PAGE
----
Have to discuss the serious stuff here if you’re taking on a puppy. Some Bichons are prone to watery eyes, cataracts, skin and ear ailments, epilepsy and dislocated kneecaps. They can be sensitive to flea bites.
Bichon Frise in (combined) UK and USA/Canada surveys have an average life span of about 12–13 years, with Bichon Frises in the UK tending to live longer than Bichon Frises in the US/Canada. This breed’s longevity is similar to other breeds of its size, and somewhat longer than purebred dogs in general. The longest lived of 34 deceased Bichons in a 2004 UK survey died at 16.5 years.
The oldest Bichon Frises for which there are reliable records in various US/Canada surveys have died at 19 years. We want you to have the best of your years together with your Bichon Frise and for those years to be the best for him. We know you’re looking forward to it, too.
Be on the lookout for symptoms that indicate your Bichon might have liver shunts. These are common in some small breeds. These often go undetected until later in life, leading to complications that can not be fixed resulting in liver failure. Bichons who are underweight, runts of the litter, or have negative reactions to food high in protein are likely to be suffering from a shunt. When detected early, shunts can often be corrected through surgery. However, the later in life the shunt is detected, the lower the likelihood of surgery being a success. Shunts can be kept under control through special diets of low protein. The treatment of shunts can also be controlled with medications. This will support liver function and help flush toxins that build up in the kidneys and liver. The result will control seizures that often occur as a symptom of the shunt. Without surgery, Bichons with shunts live to be 4–6 years old. Owners of a smaller-than-average-size Bichon must consult a vet. Other symptoms include dark urine, lethargy, loss of appetite, an increase in drinking. Seizures come in all forms; episodes of seizures can begin early on but go undetected. Early seizures can appear to put the Bichon in a hypnotic state (staring at something not there), or to be experiencing an episode of vertigo, or being drunk. Shunts are a serious condition of smaller breeds and often not associated with Bichons.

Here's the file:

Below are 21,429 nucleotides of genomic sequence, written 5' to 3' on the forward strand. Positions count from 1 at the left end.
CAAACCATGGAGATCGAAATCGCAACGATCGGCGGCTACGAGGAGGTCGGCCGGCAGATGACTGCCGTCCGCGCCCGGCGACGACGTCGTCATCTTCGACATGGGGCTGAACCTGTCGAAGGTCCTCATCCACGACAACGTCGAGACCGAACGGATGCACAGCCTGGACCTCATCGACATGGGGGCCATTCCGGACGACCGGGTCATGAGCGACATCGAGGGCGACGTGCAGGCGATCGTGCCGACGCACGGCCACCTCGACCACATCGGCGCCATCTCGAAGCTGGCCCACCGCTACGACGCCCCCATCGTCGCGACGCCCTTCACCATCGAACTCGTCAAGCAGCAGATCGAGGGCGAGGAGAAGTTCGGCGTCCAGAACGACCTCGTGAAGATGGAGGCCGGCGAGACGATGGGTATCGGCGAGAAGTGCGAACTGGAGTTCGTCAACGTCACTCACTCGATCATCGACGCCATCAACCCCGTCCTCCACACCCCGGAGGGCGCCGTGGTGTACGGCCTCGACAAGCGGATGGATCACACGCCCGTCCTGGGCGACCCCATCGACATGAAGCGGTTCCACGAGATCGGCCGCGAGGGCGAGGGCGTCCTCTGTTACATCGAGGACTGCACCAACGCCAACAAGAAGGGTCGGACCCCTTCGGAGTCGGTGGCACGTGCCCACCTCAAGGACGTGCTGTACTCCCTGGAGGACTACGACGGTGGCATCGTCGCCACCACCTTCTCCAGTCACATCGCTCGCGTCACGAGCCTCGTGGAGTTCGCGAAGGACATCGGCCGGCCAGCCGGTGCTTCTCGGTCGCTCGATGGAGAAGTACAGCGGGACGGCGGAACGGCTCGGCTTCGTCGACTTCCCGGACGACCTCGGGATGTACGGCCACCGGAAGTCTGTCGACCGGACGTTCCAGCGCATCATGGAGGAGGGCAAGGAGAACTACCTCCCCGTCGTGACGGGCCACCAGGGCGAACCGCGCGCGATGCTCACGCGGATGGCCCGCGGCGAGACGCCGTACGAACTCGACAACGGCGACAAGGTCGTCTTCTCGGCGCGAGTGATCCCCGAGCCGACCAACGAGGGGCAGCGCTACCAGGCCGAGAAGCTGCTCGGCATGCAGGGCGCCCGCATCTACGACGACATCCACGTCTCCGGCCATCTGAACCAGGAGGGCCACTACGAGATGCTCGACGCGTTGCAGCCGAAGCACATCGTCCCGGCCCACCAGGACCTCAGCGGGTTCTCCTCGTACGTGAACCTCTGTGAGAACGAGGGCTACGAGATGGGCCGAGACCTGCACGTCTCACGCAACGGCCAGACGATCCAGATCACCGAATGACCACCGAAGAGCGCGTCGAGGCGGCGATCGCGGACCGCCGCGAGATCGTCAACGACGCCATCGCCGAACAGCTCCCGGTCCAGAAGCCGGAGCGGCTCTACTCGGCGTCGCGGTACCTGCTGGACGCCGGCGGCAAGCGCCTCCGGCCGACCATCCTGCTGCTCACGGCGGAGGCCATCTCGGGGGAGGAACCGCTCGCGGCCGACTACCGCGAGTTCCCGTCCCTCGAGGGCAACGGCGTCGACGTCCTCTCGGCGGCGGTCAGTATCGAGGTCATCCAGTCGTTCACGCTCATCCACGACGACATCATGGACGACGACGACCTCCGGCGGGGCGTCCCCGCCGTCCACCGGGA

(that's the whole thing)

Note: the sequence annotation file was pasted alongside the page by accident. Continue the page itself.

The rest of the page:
The Bichon Frise breed is a healthy one. Buying your dog through a reputable breeder is always the best choice. Puppy mills and many backyard breeders will produce and sell puppies that have numerous health problems. Well-bred dogs of this breed, fortunately, have few health concerns.
The most common health problems affecting Bichons are not usually life-threatening. The most common problem encountered in this breed, as in other white dogs, is allergic reactions. These issues usually manifest themselves in dogs as skin problems, such as itching. Most of the time, a veterinarian can help you keep these problems under control with shampoos and topical creams. More severe cases sometimes require steroid medications. This condition is Not much different from certain people who get skin rashes or who are allergic to certain plants and insects.
Bichons can also suffer from a problem that commonly affects small dogs – tooth decay. This can start as a minor problem, but if let go, can be very harmful to the health of your dog. Regular care, such as brushing of teeth, with periodic dental cleanings, can prevent this issue and is an important part of owning a Bichon.
Bichons, like other dogs with floppy ears, are also prone to yeast in the ears. This condition is prevalent during the Spring. The yeast looks dark like grease mixed with dirt. A visit to the vet for a prescription can solve this issue. There is a similar problem, and that is the stained hair from runny eyes. Do not be alarmed. Your dog’s tears contain chemicals that react with sunlight. This is usually a cosmetic problem and can be minimized by clipping the hair close to the face or cleaning the area with a diluted solution of Hydrogen Peroxide (Caution: do not get the solution in your dog’s eye).
Other problems occasionally seen in the breed are an autoimmune disorder affecting the lungs and cancer in older dogs. Unfortunately, cancer in old dogs is common to all breeds. Patellar luxation (slippage of the kneecaps in the hind legs) also sometimes affects this breed. A healthy Bichon can live 14-16 years. Some dogs have lived as many as 18 years. Be sure to look out for these and other ailments for your dog. Finding them sooner is better than later.
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